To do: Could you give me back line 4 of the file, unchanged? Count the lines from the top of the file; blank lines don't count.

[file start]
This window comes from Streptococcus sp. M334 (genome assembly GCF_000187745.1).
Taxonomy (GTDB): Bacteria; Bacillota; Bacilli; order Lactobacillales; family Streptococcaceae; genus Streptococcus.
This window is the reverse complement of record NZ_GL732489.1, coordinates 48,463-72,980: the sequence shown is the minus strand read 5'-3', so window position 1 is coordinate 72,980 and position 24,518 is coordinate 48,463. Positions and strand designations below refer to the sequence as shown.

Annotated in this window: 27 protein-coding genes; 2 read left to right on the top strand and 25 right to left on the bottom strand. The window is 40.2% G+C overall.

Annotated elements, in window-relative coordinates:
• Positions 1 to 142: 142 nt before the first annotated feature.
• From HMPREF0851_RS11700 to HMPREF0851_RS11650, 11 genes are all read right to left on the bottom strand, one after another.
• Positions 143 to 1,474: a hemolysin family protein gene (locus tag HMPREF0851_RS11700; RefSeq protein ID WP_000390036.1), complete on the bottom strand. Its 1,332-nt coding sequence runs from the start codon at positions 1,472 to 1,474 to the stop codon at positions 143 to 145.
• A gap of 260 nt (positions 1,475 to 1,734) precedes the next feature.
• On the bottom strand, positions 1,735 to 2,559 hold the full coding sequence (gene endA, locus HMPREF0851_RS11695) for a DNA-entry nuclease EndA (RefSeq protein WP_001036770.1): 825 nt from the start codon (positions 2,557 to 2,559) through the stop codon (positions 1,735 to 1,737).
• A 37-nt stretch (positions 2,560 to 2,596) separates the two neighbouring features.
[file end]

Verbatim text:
Annotated in this window: 27 protein-coding genes; 2 read left to right on the top strand and 25 right to left on the bottom strand. The window is 40.2% G+C overall.